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Hans Christian Andersen never got his own 'happily ever after'

Hans Christian Andersen Never Got His Own 'Happily Ever After'

A newly discovered Hans Christian Andersen letter reveals the fairy tale writer never got to have his own "happily ever after."

The emotional letter, believed to be written in 1832 when Andersen was just 27 years old, indicates the author of tales such as "The Little Mermaid" and "The Princess And The Pea" never got over his first love.

The letter was sent to Christian Voigt, the brother of Riborg Voigt -- a woman he continued to love despite the fact she married another man. In it, he confessed that a number of his poems were inspired by his unrequited feelings for Riborg. But those feelings may not have been so unrequited.

Denmark's leading Hans Christian Andersen expert told reporters, "If only he could have known that he was not alone in his infatuation. When Riborg Voigt died, the poems he had written for her were found along with a bouquet and a photograph of Andersen in a hidden compartment in her drawer."

Andersen acted in a similar way. He carried a letter from Riborg in a purse that he wore around his neck until the day that he died in 1875, at age 70.

Andersen never dreamed that his letter would ever be discovered -- in fact, he asked Christian Voigt to burn the letter after reading. Clearly, he didn't. After Riborg's great-grandson died, Andersen's letter was found among his belongings.

The letter has been donated to the Hans Christian Andersen Museum, who already has a number of letters between the poet and his lost love.

The poet once wrote, "If you looked down to the bottom of my soul, you would understand fully the source of my longing and – pity me. Even the open, transparent lake has its unknown depths, which no divers know."

Not your normal fairy tale ending, but it was Andersen who also said "Life itself is the most wonderful fairy tale."

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weeziebathome August 01 2014 at 9:00 AM

I'm shocked that his wish to not make this common knowledge (please burn the letter after reading it) was ignored. This letter should never be in a museum for others to see. Respect is something we have too little of ....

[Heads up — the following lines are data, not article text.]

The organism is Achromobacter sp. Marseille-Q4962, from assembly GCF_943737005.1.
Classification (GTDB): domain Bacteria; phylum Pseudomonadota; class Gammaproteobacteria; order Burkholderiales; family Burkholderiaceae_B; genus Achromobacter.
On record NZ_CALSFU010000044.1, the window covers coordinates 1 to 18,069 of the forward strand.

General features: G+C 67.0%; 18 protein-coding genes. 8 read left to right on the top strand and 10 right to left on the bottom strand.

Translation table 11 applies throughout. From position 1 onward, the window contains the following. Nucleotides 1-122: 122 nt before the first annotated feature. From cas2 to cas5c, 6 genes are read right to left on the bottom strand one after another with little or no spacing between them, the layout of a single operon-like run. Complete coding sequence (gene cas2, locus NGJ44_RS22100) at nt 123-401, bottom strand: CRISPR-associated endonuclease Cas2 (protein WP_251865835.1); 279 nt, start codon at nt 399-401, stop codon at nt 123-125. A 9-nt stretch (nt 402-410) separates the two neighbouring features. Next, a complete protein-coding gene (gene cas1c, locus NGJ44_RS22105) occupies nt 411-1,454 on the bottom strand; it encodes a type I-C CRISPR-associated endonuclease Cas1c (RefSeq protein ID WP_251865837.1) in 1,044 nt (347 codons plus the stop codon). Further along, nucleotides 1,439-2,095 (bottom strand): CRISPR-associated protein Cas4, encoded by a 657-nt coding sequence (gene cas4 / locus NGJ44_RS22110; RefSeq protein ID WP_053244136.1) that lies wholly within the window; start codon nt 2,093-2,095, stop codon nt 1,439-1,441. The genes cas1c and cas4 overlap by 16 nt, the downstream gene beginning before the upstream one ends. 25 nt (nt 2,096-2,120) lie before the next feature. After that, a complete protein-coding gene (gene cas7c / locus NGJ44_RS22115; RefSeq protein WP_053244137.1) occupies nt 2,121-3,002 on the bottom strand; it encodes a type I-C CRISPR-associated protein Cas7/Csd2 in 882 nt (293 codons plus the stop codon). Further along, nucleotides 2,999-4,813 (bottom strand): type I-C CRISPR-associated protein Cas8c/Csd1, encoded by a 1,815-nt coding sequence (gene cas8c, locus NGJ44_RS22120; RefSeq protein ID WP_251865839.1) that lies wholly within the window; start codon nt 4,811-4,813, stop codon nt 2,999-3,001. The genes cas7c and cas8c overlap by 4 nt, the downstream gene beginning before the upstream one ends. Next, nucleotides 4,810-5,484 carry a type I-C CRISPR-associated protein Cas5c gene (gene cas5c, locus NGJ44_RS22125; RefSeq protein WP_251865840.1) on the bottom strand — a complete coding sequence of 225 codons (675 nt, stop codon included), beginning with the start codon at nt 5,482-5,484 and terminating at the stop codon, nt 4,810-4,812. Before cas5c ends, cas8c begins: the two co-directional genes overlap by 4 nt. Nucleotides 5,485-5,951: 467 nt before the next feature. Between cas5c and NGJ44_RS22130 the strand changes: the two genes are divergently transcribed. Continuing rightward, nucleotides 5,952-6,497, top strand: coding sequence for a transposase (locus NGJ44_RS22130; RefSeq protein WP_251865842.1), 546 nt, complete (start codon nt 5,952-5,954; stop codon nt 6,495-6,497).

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GUNSLINGER August 01 2014 at 8:55 AM

Join the #$&&*#^*#$%^ing club, the line forms behind me!!!!!

Flag Reply +5 rate up
thetreeman August 01 2014 at 10:06 AM

It this was titled "

Hans Christian Anderson wrote tales of love -- but a newly-discovered letter shows he never found his own.

Confession he never wanted shared "

Why are you sharing them now? It's nice his wishes were respected.

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1 reply
etinamax thetreeman August 01 2014 at 9:10 PM

My thoughts exactly. Is nothing sacred anymore.

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johnria August 01 2014 at 2:05 PM

He must have been a wonderful man. The fairy tales he wrote were nice enough to read to young children. They all had a message of love, trust and the differences of social standing affecting the world at the time. The fairy tales of the Grimm brothers are often too scary to read to little children. This man was a giant.

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chuck August 01 2014 at 8:48 AM

my happy ever after came to an end in 2011 when my wife died from a heart attack.

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1 reply
BlessedWithABrain chuck August 01 2014 at 12:03 PM

God bless you Chuck. I pray you find peace.

Flag Reply +1 rate up
cromwell1650 August 01 2014 at 9:26 AM

Had he gotten what he wanted, had he found his true love, he would never have been Hans Christian Andersen.

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1 reply
jpjgamas cromwell1650 August 01 2014 at 10:20 PM

I disagree! If he had married his love they might of had children for whom he would of written more stories.

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BlessedWithABrain August 01 2014 at 12:04 PM

Here's yet another example of a timely lesson: If you don't want someone to know something, don't write it down. Facebook &Twitter users, are ya listening?

Flag Reply +2 rate up
cgssnavickas August 01 2014 at 10:02 AM

I wonder why she married another man if she was in love with HCA. My guess is that her marriage was probably arranged, and in those days you didn't defy your parents wishes for you.

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1 reply
I love Snickers cgssnavickas August 01 2014 at 11:39 AM

It could be because she knew the truth about HCA's other attractions. "The Little Mermaid was written as a love letter by Hans Christian Andersen to Edvard Collin. Andersen, upon hearing of Collin’s engagement to a young woman, proclaimed his love to him. He told him ”I long for you as though you were a beautiful Calabrian girl.” Edvard Collin turned Andersen down. Andersen then wrote The Little Mermaid to symbolize his inability to have Collin just as a mermaid cannot be with a human. He sent it to Collin in 1936 and it goes down in history as one of the most profound love letters ever written."

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1 reply
easyapple I love Snickers August 01 2014 at 6:59 PM

He died in 1875.

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hensteeth August 01 2014 at 7:34 AM

Unrequited love was a theme that ran thru the Romantic movement of the late 18th and early 19th centuries. Goethe's novel The Sorrows of Young Werther actually made suicide fashionable. Franz Schubert's Lieder was ripe with failed love. Anderson's heartache was very much of its time.

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Freggle11 August 01 2014 at 2:30 PM

Poor guy... makes me wanna cry. His words about his soul are beautiful.

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